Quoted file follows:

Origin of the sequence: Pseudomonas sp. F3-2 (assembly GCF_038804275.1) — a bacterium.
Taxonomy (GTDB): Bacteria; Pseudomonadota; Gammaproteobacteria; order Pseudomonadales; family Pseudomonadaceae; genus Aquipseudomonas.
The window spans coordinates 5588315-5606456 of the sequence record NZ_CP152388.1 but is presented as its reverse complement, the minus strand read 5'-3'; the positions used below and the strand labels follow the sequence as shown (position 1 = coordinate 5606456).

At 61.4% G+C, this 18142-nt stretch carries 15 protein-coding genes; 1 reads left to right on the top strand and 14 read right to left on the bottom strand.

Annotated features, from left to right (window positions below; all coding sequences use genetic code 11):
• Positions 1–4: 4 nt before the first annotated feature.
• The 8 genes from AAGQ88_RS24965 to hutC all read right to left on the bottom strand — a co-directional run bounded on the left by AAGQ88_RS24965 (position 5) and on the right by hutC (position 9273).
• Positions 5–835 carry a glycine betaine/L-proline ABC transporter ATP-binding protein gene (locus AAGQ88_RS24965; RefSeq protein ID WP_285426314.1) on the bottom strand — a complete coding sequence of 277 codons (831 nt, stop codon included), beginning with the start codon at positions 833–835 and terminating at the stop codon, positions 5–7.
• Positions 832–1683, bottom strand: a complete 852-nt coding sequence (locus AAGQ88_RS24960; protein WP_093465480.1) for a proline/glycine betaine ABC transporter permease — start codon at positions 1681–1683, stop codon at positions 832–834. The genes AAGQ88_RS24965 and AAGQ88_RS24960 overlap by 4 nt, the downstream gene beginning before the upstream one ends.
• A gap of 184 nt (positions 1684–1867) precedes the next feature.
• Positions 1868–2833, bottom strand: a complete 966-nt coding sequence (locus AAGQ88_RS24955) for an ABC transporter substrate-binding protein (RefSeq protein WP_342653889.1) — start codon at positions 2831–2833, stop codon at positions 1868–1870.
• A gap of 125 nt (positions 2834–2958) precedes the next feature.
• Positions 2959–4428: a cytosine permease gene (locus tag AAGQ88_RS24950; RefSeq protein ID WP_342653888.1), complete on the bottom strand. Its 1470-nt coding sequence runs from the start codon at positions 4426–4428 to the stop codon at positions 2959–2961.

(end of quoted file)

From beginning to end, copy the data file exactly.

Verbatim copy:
Origin of the sequence: Pseudomonas sp. F3-2 (assembly GCF_038804275.1) — a bacterium.
Taxonomy (GTDB): Bacteria; Pseudomonadota; Gammaproteobacteria; order Pseudomonadales; family Pseudomonadaceae; genus Aquipseudomonas.
The window spans coordinates 5588315-5606456 of the sequence record NZ_CP152388.1 but is presented as its reverse complement, the minus strand read 5'-3'; the positions used below and the strand labels follow the sequence as shown (position 1 = coordinate 5606456).

At 61.4% G+C, this 18142-nt stretch carries 15 protein-coding genes; 1 reads left to right on the top strand and 14 read right to left on the bottom strand.

Annotated features, from left to right (window positions below; all coding sequences use genetic code 11):
• Positions 1–4: 4 nt before the first annotated feature.
• The 8 genes from AAGQ88_RS24965 to hutC all read right to left on the bottom strand — a co-directional run bounded on the left by AAGQ88_RS24965 (position 5) and on the right by hutC (position 9273).
• Positions 5–835 carry a glycine betaine/L-proline ABC transporter ATP-binding protein gene (locus AAGQ88_RS24965; RefSeq protein ID WP_285426314.1) on the bottom strand — a complete coding sequence of 277 codons (831 nt, stop codon included), beginning with the start codon at positions 833–835 and terminating at the stop codon, positions 5–7.
• Positions 832–1683, bottom strand: a complete 852-nt coding sequence (locus AAGQ88_RS24960; protein WP_093465480.1) for a proline/glycine betaine ABC transporter permease — start codon at positions 1681–1683, stop codon at positions 832–834. The genes AAGQ88_RS24965 and AAGQ88_RS24960 overlap by 4 nt, the downstream gene beginning before the upstream one ends.
• A gap of 184 nt (positions 1684–1867) precedes the next feature.
• Positions 1868–2833, bottom strand: a complete 966-nt coding sequence (locus AAGQ88_RS24955) for an ABC transporter substrate-binding protein (RefSeq protein WP_342653889.1) — start codon at positions 2831–2833, stop codon at positions 1868–1870.
• A gap of 125 nt (positions 2834–2958) precedes the next feature.
• Positions 2959–4428: a cytosine permease gene (locus tag AAGQ88_RS24950; RefSeq protein ID WP_342653888.1), complete on the bottom strand. Its 1470-nt coding sequence runs from the start codon at positions 4426–4428 to the stop codon at positions 2959–2961.